U.S., ALLIES HIT SYRIA FOR CHEMICAL ATTACK
Aim is to deter Assad regime’s use of such weapons on his nation’s civilians
WASHINGTON — President Trump said he ordered precision missile strikes against the regime of Syrian dictator Bashar Assad Friday night in a coordinated attack with U.K. and French allies.
Trump said the strikes were intended to deter the use of chemical weapons like the attack on civilians in the Syrian town of Douma last week, and that the U.S. was prepared to continue the attacks until the Syrian regime stops using chemical weapons.
The action comes almost a week after rebels in the beleaguered nation claimed Syrian forces under Assad killed more than 40 men, women and children in a chemical weapons attack in the Damascus suburb of Douma.
“The evil and the despicable attack left mothers and fathers, infants and
“Russia must decide if it will continue down this dark path or if it will join with civilized nations as a force for stability and peace.”
children writhing in pain and gasping for air,” Trump said in a hastily arranged, eight-minute nationally televised address at 9:01 p.m.
Syria has denied using chemical weapons. French President Emmanuel Macron said Thursday that “we have proof ” chlorine gas was used by Assad’s regime. The internationally respected Organization for the Prohibition of Chemical Weapons was scheduled to begin its own investigation on Saturday.
Trump, in the days after the attack, described the Syrian president as “that animal Assad” and ripped Russia and Iran for supporting him. Trump was further agitated when a Russian official promised that U.S. missiles would be shot down and the base or ships from which they were fired attacked.
“To Iran and to Russia, I ask: What kind of a nation wants to be associated with the mass murder of men, women and children?” Trump said.
He accused Russian President Vladimir Putin of reneging on a 2013 promise to ensure that Assad would discontinue his chemical weapons program.
“Russia must decide if it will continue down this dark path or if it will join with civilized nations as a force for stability and peace,” he said.
Trump had telegraphed the attack in a series of statements and tweets throughout the week.
“Russia vows to shoot down any and all missiles fired at Syria,” Trump responded on Twitter. “Get ready Russia, because they will be coming, nice and new and ‘smart!’ You shouldn’t be partners with a Gas Killing Animal!”
On Thursday, however, Trump walked his remarks back a bit, saying an attack “could be very soon or not so soon at all!”
Russia has also denied the use chemical weapons in Syria, accusing Britain on Friday of staging a fake attack in Douma. Russian Defense Ministry spokesman Maj. Gen. Igor Konashenkov said images of victims of the purported attack were staged with “Britain’s direct involvement,” without providing evidence. Britain’s ambassador to the United Nations, Karen Pierce, dismissed Konashenkov’s claim as “a blatant lie.”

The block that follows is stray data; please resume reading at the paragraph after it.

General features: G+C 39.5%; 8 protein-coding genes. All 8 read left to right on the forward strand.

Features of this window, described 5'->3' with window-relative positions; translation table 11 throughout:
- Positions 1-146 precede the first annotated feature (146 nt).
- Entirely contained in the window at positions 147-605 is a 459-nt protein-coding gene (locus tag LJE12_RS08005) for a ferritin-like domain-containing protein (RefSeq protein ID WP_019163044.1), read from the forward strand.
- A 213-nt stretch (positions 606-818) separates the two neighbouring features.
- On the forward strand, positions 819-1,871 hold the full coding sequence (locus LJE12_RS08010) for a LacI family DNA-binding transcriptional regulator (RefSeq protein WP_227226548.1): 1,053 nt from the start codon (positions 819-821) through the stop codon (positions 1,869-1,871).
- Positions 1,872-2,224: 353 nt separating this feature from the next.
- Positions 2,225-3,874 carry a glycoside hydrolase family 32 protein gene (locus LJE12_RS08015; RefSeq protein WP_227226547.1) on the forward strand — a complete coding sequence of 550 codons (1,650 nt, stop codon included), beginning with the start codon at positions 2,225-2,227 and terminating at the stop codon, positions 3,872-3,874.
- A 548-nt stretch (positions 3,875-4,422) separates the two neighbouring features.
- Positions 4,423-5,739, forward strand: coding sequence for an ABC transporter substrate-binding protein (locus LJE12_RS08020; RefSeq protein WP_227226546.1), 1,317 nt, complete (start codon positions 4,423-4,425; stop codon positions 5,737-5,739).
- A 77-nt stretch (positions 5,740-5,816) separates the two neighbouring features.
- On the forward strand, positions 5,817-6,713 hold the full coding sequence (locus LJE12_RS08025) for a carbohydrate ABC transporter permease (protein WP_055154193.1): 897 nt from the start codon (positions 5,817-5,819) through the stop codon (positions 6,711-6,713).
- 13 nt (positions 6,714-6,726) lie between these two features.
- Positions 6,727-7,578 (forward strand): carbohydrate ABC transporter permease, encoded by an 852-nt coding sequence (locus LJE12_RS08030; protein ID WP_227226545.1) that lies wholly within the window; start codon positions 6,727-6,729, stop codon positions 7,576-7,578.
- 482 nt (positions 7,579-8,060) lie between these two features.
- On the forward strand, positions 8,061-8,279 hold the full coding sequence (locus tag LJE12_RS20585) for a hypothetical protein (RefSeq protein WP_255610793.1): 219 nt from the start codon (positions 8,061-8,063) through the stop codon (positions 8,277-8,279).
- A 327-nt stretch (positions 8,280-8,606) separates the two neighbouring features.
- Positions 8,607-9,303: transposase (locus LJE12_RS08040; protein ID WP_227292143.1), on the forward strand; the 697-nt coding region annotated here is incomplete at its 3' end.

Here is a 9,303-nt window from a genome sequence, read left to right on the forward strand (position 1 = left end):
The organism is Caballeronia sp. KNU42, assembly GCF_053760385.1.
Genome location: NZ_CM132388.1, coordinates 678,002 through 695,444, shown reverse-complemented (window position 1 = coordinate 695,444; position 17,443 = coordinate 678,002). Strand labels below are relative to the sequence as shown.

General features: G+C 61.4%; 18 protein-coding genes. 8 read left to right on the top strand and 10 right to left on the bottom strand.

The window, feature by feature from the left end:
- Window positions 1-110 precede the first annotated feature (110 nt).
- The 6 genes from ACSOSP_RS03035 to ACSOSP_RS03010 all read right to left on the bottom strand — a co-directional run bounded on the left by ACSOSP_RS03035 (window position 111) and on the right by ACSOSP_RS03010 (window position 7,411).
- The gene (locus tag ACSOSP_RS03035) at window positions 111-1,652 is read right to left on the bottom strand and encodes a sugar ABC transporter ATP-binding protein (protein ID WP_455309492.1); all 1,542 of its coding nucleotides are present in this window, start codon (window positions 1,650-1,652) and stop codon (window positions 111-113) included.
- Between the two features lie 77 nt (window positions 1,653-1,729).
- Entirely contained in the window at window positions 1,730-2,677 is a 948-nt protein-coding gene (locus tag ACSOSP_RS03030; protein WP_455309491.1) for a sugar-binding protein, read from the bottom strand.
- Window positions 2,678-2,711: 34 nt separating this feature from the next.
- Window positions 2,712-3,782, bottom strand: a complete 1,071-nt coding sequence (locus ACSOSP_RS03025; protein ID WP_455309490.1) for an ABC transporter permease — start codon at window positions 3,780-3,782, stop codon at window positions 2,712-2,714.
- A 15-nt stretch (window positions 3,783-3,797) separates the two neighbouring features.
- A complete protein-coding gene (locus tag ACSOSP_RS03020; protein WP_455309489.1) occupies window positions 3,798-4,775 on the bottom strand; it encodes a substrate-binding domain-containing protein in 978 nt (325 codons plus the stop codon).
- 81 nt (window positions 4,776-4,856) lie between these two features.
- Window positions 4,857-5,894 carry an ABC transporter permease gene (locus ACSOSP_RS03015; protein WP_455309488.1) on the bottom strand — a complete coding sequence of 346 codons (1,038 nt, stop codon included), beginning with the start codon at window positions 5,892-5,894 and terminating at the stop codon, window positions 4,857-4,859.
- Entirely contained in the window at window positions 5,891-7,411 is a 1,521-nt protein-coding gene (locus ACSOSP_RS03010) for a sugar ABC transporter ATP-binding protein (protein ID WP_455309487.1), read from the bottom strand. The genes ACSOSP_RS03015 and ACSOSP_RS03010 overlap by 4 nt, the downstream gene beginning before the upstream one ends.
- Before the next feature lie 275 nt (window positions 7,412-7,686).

Defense Secretary Jim Mattis on Thursday repeated a common theme of the Trump administration: The U.S. goal in Syria is to defeat of the Islamic State while avoiding involvement in the brutal, seven-year civil war that has killed hundreds of thousands of people and driven millions from their homes.
On Thursday afternoon, British Prime Minister Theresa May released a statement saying her government “agreed on the need to take action to alleviate humanitarian distress and to deter the further use of chemical weapons by the Assad regime.”
The British, the statement said, will keep working with the United States and France to determine an international response.
The strategic aim of the U.S. response, a former senior Defense official familiar with planning for the attack said, was to raise the cost of using weapons prohibited by international treaty and doubts in the minds of Assad’s military officers the next time he orders a similar attack. The former official spoke on condition of anonymity, lacking authorization to speak publicly about planning.
Assad has repeatedly been accused of using chemical agents during the nation’s civil war. A sarin gas attack a year ago killed more than 80 people in the town of Khan Shaykhun, and two days later Trump authorized launch of dozens of cruise missiles on a Syrian air base.
Less than a month ago, Trump said he wanted to bring U.S troops home from Syria. The White House, however, quickly signaled a U.S. withdrawal is not imminent. Still, Sen. John McCain, R-Ariz., chairman of the Senate Armed Services Committee, said Trump’s “premature” declaration emboldened Assad.
On Friday, Trump said he remained committed to having other countries step up so that U.S. troops can come home after defeating the Islamic State.
President Trump addresses the nation Friday night on the situation in Syria.